Then articles like this pop up and I think “yes, this is why I did it. This is great and so needed to be said!’ And I get so proud of the women in this sexist industry for leaning in rather than leaning out. I’m inspired to do something I don’t ever do because I don’t want to engage with internet trolls: I am going to post a comment and celebrate these women!
Then I read the Facebook comments and decide “nope”.
So many people (I don’t want to say men but I think we know who I’m talking about here) were so adamant about not “forcing” diversity either by race or gender. Basically reusing the same argument over and over again “if they are qualified to work on a game then fine, but don’t make women join the industry!” They so effectively missed the point that I was floored.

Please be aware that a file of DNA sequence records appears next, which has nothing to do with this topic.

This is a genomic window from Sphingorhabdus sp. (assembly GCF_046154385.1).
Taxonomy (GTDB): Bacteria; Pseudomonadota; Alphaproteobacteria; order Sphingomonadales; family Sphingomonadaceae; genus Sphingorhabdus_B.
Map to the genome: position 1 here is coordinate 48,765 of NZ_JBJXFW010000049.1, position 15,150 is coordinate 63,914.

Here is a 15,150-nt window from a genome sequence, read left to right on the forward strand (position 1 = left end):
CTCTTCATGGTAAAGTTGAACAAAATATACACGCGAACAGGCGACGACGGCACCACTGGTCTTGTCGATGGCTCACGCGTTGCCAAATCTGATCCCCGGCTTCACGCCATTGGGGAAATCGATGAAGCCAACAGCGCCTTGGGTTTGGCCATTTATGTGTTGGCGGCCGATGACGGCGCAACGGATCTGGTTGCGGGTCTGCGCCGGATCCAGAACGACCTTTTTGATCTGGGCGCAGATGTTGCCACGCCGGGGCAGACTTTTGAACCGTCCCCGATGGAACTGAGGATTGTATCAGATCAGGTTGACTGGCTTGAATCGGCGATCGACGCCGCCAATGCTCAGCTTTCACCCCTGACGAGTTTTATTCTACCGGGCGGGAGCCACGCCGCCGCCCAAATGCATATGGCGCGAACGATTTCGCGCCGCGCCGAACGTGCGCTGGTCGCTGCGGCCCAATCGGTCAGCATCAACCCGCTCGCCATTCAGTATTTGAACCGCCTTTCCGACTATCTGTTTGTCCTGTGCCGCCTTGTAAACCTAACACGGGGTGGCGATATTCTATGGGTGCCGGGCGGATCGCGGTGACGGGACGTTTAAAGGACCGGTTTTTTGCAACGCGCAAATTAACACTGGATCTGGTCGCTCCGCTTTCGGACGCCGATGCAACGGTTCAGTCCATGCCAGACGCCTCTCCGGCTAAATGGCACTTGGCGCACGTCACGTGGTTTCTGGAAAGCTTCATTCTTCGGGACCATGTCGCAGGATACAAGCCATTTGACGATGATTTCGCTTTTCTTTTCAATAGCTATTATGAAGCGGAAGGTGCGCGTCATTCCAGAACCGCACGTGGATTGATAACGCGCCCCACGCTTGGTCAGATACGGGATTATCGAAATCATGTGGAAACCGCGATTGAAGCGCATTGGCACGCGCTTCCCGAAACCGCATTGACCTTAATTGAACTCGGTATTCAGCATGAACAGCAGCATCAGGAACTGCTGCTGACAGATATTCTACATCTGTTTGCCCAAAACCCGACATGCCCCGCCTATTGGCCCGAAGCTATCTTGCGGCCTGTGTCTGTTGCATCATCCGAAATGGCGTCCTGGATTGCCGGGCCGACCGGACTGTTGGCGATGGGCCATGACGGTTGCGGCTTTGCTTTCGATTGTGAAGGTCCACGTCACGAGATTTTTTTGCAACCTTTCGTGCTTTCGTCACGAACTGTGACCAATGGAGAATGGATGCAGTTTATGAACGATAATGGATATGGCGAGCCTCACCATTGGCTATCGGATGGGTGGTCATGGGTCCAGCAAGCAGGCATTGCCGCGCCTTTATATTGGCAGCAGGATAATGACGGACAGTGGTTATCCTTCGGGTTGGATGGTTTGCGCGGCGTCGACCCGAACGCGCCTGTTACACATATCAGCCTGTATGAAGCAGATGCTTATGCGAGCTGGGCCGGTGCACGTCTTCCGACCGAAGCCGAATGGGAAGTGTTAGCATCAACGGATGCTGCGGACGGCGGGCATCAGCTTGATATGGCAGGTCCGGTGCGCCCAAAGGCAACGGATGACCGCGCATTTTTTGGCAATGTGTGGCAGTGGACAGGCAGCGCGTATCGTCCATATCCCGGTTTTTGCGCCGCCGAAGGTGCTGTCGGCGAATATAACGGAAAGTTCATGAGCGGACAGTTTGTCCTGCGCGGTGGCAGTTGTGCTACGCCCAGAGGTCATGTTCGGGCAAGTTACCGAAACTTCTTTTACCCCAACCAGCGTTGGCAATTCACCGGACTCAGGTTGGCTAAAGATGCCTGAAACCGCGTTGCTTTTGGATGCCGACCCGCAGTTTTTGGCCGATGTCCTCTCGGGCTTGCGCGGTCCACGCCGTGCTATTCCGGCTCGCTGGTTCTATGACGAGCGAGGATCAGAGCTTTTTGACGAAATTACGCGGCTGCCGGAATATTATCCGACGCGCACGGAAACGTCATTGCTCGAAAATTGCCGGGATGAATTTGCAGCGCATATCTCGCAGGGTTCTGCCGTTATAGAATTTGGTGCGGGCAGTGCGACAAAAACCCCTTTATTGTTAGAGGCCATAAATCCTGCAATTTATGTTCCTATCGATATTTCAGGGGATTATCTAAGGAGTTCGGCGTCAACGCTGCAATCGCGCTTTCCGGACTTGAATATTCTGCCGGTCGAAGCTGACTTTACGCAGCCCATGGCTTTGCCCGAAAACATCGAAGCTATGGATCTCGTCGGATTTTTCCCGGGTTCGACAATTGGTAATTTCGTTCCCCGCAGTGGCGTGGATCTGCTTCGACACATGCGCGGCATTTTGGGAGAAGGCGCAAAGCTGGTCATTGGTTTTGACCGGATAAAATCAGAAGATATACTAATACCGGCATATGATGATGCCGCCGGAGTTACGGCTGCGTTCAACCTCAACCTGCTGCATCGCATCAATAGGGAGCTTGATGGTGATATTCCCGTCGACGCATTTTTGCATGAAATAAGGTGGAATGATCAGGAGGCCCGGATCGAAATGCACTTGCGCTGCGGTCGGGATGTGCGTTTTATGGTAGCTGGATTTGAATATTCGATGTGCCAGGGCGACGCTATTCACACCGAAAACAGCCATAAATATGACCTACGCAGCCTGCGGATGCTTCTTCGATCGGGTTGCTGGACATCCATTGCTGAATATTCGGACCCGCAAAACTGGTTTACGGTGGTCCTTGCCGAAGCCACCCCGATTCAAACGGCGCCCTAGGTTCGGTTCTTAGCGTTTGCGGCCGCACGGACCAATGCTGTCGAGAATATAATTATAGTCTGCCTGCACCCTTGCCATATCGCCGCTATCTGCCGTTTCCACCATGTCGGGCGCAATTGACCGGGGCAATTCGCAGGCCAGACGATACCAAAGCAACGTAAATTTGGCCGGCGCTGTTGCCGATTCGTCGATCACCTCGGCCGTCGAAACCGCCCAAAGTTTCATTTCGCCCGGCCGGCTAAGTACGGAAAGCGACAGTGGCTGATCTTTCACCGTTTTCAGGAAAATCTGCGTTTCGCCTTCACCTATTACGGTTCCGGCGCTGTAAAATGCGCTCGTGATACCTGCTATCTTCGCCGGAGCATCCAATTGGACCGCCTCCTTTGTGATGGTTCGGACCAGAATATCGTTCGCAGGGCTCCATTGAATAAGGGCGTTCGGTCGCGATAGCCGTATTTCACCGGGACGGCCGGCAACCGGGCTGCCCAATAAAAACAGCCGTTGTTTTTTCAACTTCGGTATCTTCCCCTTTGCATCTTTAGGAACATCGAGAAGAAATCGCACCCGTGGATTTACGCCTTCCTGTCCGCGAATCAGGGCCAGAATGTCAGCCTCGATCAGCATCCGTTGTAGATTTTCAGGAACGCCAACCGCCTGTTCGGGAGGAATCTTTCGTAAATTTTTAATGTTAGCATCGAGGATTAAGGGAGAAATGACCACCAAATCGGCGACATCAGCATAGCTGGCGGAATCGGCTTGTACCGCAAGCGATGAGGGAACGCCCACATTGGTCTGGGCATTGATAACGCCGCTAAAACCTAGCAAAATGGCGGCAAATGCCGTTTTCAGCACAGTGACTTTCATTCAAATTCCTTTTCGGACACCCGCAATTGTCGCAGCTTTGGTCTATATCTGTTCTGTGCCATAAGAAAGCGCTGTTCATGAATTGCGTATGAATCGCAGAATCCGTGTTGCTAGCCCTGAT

No one said anything about firing a bunch of veteran workers to replace them with unskilled women just for the sake of having a woman on the team or someone of a different ethnicity. All the article and the book it was reviewing said was that there is an issue in the industry that makes women feel marginalized. That makes them work unnecessarily harder for less pay and recognition. That lets sexist behavior be “normal” in the industry. That allows the community they want to work for to tear them down and threaten them with death and sexual violence. That is the behavior that needs changing so women feel safe working in the industry. It’s about keeping talented people making quality products rather than leaning out of an industry they love because it’s gotten too dangerous, disrespectful, or soul crushing for them to remain or even go into the tech industry to begin with.